Adams also brings one central piece of many comedy routines to The Hitchhiker’s Guide to the Galaxy: the straight man. Arthur Dent, the main character, fits a dictionary definition of a the straight man as it’s used in comedy: he’s a foil to the absurdity of the galactic world, and he serves to show how a normal person like the reader might react in his situation. Even after leaving earth, he’s still in shock over the loss of Earth, as shown by this quote.
“England no longer existed. He’d got that – somehow he’d got it. He tried
again. America, he thought, has gone. He couldn’t grasp it. He decided to start smaller again. New York has gone. No reaction. He’d never seriously believed it existed anyway. The dollar, he thought, had sunk for ever. Slight tremor there. Every Bogart movie has been wiped, he said to himself, and that gave him a nasty knock. McDonalds, he thought. There is no longer any such thing as a McDonald’s hamburger. He passed out. When he came round a second later he found he was sobbing for his mother.”
The fact that The Hitchhiker’s Guide is so drenched in comedy tropes shows the foundation of the book in, well, comedy. The very fact that the book doesn’t portray itself as serious allows it headway into things that serious genre fiction doesn’t get to do. This added flexibility as opposed to serious science fiction stories makes for a more dynamic experience.
Of course, there’s no way Adams could get away with writing comedy science fiction if he wasn’t very experienced with both genres. Adams had previously written for Doctor Who during that show’s Tom Baker era, just when it was starting to become marketed in the US. He also contributed to the fourth series of notable British comedy show “Monty Python’s Flying Circus,” one of very few people not members of that show’s troupe to do so. John Scalzi, himself a very good sci-fi-comedy writer, makes a point about how difficult traditional British farce humor is in his writing about Adams.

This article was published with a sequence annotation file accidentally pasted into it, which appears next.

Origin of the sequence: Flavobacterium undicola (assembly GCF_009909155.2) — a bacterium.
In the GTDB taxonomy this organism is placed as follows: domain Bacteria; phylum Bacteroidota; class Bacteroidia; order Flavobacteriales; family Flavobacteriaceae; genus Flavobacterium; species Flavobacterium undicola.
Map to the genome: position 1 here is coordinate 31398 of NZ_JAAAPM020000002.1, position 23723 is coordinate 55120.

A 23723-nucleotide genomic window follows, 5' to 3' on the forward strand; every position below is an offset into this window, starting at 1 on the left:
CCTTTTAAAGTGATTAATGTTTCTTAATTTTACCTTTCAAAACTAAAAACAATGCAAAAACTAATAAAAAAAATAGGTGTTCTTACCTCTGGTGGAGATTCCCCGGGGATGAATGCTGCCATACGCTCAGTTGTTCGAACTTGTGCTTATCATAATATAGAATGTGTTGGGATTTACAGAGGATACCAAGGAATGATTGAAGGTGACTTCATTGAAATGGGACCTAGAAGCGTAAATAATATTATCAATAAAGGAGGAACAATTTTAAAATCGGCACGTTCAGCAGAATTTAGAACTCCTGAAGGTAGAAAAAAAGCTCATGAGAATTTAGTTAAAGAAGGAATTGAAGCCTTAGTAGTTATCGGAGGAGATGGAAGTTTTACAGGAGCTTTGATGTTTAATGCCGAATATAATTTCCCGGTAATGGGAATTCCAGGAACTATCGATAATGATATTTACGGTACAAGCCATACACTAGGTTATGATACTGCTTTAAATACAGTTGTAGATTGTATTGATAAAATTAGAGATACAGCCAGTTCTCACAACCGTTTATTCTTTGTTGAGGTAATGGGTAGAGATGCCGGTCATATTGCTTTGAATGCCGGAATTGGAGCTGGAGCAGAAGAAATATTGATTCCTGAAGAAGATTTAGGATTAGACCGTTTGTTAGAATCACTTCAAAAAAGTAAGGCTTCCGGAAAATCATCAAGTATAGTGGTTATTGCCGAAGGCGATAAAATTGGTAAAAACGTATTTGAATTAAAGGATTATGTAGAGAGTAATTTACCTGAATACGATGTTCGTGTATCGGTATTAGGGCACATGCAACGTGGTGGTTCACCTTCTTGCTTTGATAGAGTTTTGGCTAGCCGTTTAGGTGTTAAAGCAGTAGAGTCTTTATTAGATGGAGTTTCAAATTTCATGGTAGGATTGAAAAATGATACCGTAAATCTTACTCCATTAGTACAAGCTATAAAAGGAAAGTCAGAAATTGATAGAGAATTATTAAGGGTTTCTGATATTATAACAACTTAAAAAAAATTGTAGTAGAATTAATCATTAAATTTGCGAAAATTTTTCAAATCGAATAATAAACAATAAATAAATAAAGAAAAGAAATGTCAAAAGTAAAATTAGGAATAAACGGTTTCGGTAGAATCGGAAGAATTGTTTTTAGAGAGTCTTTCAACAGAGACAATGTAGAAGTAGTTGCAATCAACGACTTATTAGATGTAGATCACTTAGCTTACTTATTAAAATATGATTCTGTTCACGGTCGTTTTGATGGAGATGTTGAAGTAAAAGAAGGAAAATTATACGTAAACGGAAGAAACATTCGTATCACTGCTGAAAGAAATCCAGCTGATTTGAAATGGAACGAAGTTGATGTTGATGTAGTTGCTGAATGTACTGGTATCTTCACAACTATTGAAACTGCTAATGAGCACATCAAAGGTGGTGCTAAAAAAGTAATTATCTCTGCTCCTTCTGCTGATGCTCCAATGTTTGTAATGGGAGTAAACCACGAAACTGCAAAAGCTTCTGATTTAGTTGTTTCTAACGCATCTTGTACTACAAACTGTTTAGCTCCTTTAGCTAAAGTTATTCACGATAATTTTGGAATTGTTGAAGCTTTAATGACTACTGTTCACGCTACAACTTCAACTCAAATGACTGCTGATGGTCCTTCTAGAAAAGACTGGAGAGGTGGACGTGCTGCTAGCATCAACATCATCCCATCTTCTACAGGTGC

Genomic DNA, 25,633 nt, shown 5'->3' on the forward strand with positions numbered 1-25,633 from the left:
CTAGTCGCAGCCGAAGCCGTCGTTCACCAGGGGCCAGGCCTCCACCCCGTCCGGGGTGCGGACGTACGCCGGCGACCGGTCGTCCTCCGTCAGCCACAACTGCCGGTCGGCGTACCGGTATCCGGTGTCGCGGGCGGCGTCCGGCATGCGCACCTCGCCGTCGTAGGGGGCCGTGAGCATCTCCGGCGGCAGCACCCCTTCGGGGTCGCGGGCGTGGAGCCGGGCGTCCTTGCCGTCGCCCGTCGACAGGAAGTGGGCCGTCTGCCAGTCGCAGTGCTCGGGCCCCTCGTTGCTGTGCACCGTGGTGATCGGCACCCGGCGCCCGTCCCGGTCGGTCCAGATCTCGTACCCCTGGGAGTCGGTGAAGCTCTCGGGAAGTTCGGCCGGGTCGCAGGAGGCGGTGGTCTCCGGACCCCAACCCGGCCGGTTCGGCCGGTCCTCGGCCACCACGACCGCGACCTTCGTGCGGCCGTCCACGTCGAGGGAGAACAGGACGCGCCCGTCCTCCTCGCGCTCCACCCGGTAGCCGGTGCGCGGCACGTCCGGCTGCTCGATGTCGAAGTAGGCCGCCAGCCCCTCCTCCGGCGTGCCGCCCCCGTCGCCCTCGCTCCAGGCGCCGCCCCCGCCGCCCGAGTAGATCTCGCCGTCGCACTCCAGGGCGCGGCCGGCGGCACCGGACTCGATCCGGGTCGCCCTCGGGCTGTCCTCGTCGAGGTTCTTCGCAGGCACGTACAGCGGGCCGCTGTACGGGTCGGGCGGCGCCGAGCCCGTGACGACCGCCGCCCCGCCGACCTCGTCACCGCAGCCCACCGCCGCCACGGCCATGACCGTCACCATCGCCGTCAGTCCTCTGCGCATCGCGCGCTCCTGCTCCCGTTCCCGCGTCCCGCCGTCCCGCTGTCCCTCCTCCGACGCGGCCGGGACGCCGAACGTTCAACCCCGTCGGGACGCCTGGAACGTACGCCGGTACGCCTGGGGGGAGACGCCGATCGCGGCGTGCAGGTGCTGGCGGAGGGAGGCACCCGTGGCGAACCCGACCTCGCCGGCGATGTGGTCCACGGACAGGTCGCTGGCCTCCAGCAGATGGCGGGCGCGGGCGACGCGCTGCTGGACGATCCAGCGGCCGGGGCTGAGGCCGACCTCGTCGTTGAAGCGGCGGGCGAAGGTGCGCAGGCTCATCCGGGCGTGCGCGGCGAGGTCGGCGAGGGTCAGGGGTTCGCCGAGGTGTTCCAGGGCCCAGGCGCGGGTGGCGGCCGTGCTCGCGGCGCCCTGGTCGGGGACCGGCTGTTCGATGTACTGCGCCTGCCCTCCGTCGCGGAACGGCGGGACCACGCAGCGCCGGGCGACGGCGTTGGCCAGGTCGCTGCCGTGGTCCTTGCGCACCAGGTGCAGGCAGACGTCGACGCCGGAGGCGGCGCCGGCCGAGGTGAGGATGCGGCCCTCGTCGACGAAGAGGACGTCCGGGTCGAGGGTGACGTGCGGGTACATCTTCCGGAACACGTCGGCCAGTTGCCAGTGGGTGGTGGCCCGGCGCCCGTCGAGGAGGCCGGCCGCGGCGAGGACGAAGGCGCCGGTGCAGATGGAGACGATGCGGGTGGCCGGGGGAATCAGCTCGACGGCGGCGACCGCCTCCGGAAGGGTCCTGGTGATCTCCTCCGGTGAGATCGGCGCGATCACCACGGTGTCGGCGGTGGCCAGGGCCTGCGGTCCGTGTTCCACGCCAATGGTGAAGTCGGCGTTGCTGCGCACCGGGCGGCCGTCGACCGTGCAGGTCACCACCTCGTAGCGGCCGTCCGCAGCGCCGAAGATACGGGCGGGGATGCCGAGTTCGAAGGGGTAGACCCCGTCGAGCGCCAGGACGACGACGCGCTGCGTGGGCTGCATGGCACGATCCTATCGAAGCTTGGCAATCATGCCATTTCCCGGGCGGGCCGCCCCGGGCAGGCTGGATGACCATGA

“The reason more people aren’t doing the same [type of comedy] is not because they don’t know what it is but because is because it is so amazingly hard to do. Any sort of comedy or humor is difficult to write, mind you; it just looks easy (or at the very least is supposed to look easy). But to do a very specific type of humor — in this case British farce — is even harder to do, especially if one is not already a practitioner of the form. Douglas Adams was.”
Scalzi paints Adams as a practitioner of a comedic style that few others can imitate, and his readers are inclined to agree. Adam’s own specific style was one shared by a narrow band of people; and he was the only one to use it in connection with science fiction. This explains both how he was able to combine science fiction and comedy, and why he wanted to.
Adams was altogether a skilled writer who contributed to popular culture in the contexts of science fiction and comedy. The story for which he became famous, The Hitchhiker’s Guide to the Galaxy, makes good use of traditional comedy tropes. It also makes use of traditional science fiction ideas. However, what truly make The Hitchhiker’s Guide a dynamic and engaging story that has stood the test of time are the flourishes unique to Adams. The aversion of many science fiction tropes and plot pieces, as well as general fiction sacred cows, is what makes The Hitchhiker’s Guide to the Galaxy the classic that it is.
Works Cited for Analytical Essay:
Scalzi, John. "Who Will Be the Next Douglas Adams? Hopefully, Nobody". Whatever. Wordpress, March 11, 2013. Web. 17 Jan. 2014.